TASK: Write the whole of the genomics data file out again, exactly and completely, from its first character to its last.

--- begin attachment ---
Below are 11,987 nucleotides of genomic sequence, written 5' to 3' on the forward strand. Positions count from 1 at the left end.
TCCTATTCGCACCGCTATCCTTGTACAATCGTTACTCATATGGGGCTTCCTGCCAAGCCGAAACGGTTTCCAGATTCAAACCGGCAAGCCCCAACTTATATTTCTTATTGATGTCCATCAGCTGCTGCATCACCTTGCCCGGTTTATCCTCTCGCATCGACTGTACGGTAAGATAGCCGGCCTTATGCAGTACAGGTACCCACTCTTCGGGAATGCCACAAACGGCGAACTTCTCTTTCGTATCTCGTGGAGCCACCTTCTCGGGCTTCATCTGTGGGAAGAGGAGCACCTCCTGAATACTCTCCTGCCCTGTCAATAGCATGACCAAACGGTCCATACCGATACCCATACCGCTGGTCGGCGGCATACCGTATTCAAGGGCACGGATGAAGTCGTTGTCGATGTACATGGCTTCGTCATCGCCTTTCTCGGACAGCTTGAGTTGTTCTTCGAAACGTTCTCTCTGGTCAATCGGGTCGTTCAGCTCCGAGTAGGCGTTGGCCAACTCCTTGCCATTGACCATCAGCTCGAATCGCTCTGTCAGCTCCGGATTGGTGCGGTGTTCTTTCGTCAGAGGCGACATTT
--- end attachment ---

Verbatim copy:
Below are 11,987 nucleotides of genomic sequence, written 5' to 3' on the forward strand. Positions count from 1 at the left end.
TCCTATTCGCACCGCTATCCTTGTACAATCGTTACTCATATGGGGCTTCCTGCCAAGCCGAAACGGTTTCCAGATTCAAACCGGCAAGCCCCAACTTATATTTCTTATTGATGTCCATCAGCTGCTGCATCACCTTGCCCGGTTTATCCTCTCGCATCGACTGTACGGTAAGATAGCCGGCCTTATGCAGTACAGGTACCCACTCTTCGGGAATGCCACAAACGGCGAACTTCTCTTTCGTATCTCGTGGAGCCACCTTCTCGGGCTTCATCTGTGGGAAGAGGAGCACCTCCTGAATACTCTCCTGCCCTGTCAATAGCATGACCAAACGGTCCATACCGATACCCATACCGCTGGTCGGCGGCATACCGTATTCAAGGGCACGGATGAAGTCGTTGTCGATGTACATGGCTTCGTCATCGCCTTTCTCGGACAGCTTGAGTTGTTCTTCGAAACGTTCTCTCTGGTCAATCGGGTCGTTCAGCTCCGAGTAGGCGTTGGCCAACTCCTTGCCATTGACCATCAGCTCGAATCGCTCTGTCAGCTCCGGATTGGTGCGGTGTTCTTTCGTCAGAGGCGACATTT